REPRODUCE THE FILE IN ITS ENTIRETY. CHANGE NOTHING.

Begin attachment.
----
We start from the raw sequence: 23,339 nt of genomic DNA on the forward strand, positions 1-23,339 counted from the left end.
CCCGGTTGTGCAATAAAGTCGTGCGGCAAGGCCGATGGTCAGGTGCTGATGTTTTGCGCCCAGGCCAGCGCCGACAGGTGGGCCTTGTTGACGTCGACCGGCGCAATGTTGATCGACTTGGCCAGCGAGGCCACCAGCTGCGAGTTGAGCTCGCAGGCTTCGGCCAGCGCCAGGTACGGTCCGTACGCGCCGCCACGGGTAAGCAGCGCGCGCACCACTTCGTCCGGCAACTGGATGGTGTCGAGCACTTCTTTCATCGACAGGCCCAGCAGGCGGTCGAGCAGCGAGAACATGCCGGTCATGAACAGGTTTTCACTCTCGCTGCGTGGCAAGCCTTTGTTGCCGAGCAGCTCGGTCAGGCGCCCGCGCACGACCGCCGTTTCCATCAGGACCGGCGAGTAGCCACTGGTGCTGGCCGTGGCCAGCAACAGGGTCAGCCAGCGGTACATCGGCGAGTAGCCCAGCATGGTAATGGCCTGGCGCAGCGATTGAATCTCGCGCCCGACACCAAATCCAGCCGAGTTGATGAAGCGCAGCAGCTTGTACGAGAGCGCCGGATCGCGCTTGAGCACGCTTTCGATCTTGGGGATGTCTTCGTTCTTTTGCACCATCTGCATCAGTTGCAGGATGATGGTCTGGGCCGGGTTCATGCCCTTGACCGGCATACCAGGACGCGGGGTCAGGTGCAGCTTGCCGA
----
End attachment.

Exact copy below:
We start from the raw sequence: 23,339 nt of genomic DNA on the forward strand, positions 1-23,339 counted from the left end.
CCCGGTTGTGCAATAAAGTCGTGCGGCAAGGCCGATGGTCAGGTGCTGATGTTTTGCGCCCAGGCCAGCGCCGACAGGTGGGCCTTGTTGACGTCGACCGGCGCAATGTTGATCGACTTGGCCAGCGAGGCCACCAGCTGCGAGTTGAGCTCGCAGGCTTCGGCCAGCGCCAGGTACGGTCCGTACGCGCCGCCACGGGTAAGCAGCGCGCGCACCACTTCGTCCGGCAACTGGATGGTGTCGAGCACTTCTTTCATCGACAGGCCCAGCAGGCGGTCGAGCAGCGAGAACATGCCGGTCATGAACAGGTTTTCACTCTCGCTGCGTGGCAAGCCTTTGTTGCCGAGCAGCTCGGTCAGGCGCCCGCGCACGACCGCCGTTTCCATCAGGACCGGCGAGTAGCCACTGGTGCTGGCCGTGGCCAGCAACAGGGTCAGCCAGCGGTACATCGGCGAGTAGCCCAGCATGGTAATGGCCTGGCGCAGCGATTGAATCTCGCGCCCGACACCAAATCCAGCCGAGTTGATGAAGCGCAGCAGCTTGTACGAGAGCGCCGGATCGCGCTTGAGCACGCTTTCGATCTTGGGGATGTCTTCGTTCTTTTGCACCATCTGCATCAGTTGCAGGATGATGGTCTGGGCCGGGTTCATGCCCTTGACCGGCATACCAGGACGCGGGGTCAGGTGCAGCTTGCCGA